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Invest Ophthalmol Vis Sci. 2006 Jun;47(6):2329-35.

Plasma lutein and zeaxanthin and other carotenoids as modifiable risk factors for age-related maculopathy and cataract: the POLA Study.

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  • 1Institut National de la Santé et de la Recherche Médicale (INSERM), Research Unit U593 for Epidemiology, Public Health and Development, Université Victor Segalen Bordeaux 2, Bordeaux, France.



To assess the associations of plasma lutein and zeaxanthin and other carotenoids with the risk of age-related maculopathy (ARM) and cataract in the population-based Pathologies Oculaires Liées à l'Age (POLA) Study.


Retinal photographs were graded according to the international classification. ARM was defined by the presence of late ARM (neovascular ARM, geographic atrophy) and/or soft indistinct drusen (>125 microm) and/or soft distinct drusen (>125 microm) associated with pigmentary abnormalities. Cataract classification was based on a direct standardized lens examination at the slit lamp, according to Lens Opacities Classification System III. Plasma carotenoids were measured by high-performance liquid chromatography (HPLC), in 899 subjects of the cohort.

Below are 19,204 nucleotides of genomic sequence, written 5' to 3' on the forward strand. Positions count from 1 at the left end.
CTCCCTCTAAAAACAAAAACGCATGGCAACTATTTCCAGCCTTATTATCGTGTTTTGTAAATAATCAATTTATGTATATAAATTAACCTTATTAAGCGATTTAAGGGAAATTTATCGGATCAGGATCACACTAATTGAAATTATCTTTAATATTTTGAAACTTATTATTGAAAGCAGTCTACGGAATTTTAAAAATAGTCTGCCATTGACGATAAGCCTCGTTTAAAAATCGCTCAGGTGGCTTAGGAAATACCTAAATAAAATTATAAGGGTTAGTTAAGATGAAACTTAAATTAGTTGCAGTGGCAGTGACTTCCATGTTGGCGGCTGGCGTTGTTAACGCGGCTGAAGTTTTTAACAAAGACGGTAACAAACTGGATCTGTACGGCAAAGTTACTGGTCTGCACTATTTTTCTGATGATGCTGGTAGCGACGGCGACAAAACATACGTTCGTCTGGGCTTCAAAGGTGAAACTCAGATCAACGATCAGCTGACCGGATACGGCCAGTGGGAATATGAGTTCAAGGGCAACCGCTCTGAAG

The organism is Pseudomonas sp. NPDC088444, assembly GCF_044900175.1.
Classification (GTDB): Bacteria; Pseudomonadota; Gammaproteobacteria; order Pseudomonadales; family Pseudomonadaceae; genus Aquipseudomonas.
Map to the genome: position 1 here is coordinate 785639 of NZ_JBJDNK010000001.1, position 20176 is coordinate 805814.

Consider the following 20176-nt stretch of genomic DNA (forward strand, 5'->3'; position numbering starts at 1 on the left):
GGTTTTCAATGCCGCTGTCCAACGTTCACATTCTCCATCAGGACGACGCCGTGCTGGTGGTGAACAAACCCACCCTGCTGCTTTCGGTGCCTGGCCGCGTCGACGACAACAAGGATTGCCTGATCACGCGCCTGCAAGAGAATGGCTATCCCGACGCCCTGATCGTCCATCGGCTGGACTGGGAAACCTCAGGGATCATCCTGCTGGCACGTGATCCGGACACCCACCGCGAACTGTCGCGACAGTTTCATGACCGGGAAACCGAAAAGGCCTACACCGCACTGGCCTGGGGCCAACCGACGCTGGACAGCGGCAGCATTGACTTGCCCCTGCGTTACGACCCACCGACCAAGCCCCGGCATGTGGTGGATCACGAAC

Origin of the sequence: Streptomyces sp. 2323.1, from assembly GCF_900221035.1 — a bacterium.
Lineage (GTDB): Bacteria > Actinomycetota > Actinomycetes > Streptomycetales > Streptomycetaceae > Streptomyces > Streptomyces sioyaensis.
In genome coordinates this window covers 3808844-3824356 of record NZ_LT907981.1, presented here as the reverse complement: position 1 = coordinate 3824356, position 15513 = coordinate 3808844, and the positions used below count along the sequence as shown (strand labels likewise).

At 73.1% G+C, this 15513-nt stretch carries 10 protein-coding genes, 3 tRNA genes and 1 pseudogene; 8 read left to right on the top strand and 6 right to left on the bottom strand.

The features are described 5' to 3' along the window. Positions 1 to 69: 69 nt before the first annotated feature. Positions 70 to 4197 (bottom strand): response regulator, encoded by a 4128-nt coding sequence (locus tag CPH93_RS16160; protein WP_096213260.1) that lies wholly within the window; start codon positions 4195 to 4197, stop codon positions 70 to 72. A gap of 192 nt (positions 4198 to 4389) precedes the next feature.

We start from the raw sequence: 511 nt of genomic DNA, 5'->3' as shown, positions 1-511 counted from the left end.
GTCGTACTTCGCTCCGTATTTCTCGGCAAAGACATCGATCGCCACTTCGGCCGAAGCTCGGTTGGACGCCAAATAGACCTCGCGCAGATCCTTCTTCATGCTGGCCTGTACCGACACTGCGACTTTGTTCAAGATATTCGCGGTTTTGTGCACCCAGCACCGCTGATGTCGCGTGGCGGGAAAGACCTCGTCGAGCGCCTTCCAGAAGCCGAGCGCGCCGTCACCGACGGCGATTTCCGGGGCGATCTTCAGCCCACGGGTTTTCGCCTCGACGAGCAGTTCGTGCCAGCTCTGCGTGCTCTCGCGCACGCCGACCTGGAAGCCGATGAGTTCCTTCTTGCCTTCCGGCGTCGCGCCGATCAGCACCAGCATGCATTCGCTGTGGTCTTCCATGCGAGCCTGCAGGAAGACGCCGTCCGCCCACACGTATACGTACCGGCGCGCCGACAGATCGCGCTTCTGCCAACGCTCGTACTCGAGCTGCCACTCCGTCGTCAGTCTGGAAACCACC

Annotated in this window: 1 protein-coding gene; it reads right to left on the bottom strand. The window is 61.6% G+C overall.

After multivariate adjustment, the highest quintile of plasma zeaxanthin was significantly associated with reduced risk of ARM (OR=0.07; 95% CI: 0.01-0.58; P for trend=0.005), nuclear cataract (OR=0.23; 95% CI: 0.08-0.68; P for trend=0.003) and any cataract (OR=0.53; 95% CI: 0.31-0.89; P for trend=0.01). ARM was significantly associated with combined plasma lutein and zeaxanthin (OR=0.21; 95% CI: 0.05-0.79; P for trend=0.01), and tended to be associated with plasma lutein (OR=0.31; 95% CI: 0.09-1.07; P for trend=0.04), whereas cataract showed no such associations. Among other carotenoids, only beta-carotene showed a significant negative association with nuclear cataract, but not ARM.


These results are strongly suggestive of a protective role of the xanthophylls, in particular zeaxanthin, for the protection against ARM and cataract.

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